18. The Chairman then said that the courts of the United States required the fulfilment of the clear and present danger test to ensure that there must be approximate correlation between the act and the intention. He suggested that the provisions on treason, sedition, subversion and secession could be drafted to provide for evidential proof to the effect that the government must adduce evidence that there was proximate danger or immediate risk of terminating the effective rule of the constitutional government before it could institute any prosecution.

III.Internal discussion

Meeting with the Hong Kong Journalists Association

19. The Chairman told the meeting that the Hong Kong Journalists Association (HKJA) had forwarded to him a submission regarding the Bill. Copies of the submission would be issued to members for information. He then suggested and the meeting agreed that HKJA would be invited to present their views to members at the next meeting.

(Post-meeting note : Copies of HKJA’s submission were issued to members vide LegCo Paper No. CB(2) 1632/96-97.)

Way forward

20. The Chairman suggested and the meeting agreed that members should formulate their stance and provide a paper setting out their views/their party’s views on the following by the next meeting:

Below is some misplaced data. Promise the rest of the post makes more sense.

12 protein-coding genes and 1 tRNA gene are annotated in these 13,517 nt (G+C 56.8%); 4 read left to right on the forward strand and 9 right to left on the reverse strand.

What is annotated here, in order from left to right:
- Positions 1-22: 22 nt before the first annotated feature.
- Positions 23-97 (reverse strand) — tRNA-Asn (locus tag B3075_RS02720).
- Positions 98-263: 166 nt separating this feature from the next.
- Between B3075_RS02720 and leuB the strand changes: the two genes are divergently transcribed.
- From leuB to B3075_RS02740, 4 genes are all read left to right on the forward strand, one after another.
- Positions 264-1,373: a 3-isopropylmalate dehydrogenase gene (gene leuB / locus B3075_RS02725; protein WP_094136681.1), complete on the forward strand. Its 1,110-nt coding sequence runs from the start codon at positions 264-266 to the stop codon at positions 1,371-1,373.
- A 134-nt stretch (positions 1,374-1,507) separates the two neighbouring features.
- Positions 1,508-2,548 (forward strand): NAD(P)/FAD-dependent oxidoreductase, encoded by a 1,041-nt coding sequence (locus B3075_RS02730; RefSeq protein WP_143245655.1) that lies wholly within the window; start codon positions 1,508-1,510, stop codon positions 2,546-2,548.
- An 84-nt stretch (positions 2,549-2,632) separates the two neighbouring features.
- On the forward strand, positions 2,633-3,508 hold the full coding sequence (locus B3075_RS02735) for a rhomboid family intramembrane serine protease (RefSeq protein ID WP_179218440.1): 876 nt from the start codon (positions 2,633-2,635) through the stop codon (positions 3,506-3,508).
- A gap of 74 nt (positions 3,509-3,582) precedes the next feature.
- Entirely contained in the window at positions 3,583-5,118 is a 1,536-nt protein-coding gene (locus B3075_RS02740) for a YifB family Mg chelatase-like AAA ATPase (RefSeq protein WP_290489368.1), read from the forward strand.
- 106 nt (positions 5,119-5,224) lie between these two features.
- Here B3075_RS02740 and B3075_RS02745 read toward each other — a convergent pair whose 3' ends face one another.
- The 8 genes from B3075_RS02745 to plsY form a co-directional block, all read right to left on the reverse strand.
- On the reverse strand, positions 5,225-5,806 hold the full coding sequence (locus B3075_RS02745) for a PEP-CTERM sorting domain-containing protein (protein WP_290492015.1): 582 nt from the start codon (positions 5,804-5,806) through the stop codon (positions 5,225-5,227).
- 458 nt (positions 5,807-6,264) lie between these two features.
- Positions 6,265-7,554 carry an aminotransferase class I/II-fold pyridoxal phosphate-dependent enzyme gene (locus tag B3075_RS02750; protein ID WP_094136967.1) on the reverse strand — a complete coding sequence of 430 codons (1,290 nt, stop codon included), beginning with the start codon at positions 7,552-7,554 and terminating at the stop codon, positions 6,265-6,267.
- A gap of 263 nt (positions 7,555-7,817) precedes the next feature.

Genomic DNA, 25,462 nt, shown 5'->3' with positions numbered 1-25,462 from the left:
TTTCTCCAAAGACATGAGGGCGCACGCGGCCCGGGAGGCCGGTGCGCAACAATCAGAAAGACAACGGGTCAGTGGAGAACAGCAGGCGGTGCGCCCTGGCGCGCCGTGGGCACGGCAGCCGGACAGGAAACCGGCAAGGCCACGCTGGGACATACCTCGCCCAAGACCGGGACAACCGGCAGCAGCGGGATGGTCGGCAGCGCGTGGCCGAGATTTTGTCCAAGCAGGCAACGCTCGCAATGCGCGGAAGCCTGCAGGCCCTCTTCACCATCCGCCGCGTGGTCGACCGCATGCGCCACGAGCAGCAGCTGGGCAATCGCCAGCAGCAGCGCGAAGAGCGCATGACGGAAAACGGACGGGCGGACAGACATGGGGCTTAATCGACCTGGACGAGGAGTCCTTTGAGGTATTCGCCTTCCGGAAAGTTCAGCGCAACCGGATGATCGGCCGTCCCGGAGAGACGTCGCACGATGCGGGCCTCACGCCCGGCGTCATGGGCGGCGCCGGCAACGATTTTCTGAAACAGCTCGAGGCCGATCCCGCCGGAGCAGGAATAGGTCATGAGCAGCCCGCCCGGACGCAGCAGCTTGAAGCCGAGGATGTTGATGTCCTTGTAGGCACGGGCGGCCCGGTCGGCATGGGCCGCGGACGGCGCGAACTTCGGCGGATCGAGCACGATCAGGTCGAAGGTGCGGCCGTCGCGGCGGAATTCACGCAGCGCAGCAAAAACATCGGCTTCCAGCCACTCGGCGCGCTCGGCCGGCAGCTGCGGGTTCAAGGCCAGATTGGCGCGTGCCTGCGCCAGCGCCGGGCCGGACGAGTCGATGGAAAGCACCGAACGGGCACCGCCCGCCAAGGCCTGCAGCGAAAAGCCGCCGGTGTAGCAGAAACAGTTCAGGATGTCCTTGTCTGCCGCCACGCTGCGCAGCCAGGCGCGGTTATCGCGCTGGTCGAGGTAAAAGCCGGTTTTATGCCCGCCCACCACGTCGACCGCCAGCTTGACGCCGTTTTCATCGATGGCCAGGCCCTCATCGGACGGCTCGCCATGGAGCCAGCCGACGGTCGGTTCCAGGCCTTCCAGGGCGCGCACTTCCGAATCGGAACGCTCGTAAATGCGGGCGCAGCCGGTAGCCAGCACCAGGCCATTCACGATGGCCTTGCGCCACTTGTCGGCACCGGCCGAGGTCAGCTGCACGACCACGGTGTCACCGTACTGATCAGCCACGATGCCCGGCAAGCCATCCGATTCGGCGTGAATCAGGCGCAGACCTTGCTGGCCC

1. whether there should be legislation on the offences against the state, vis a vis the existing provisions on treason and sedition, and the proposed provisions on subversion and secession;
  2. if so, how the legislation, in consideration of the amendments proposed by the Administration, should be drafted to narrow the definition of the respective offences; and
  3. what legislative safeguards were to be included in the Bill.

Moreover, members present agreed that the Bills Committee would commence the clause by clause examination of the Bill at the next meeting, and Committee stage amendments would be considered with a view to, as far as possible, bringing the principal Ordinance into line with the International Covenant on Civil and Political Rights.

21. In addition, Miss Margaret NG suggested and the meeting agreed that the Bills Committee would discuss with the Administration paragraphs 1(b) to (h) of the Explanatory Memorandum of the Bill.

IV.Dates of future meetings

22. The next meeting would be held on 1 April 1997 at 10:30 am to receive HKJA and to continue discussion with the Administration.

23. Another meeting would be held on Wednesday, 16 April 1997 at 12:30 pm to meet the Administration.

24. There being no other business, the meeting ended at 10:30 pm.

LegCo Secretariat
16 May 1997

Last Updated on 15 October 1997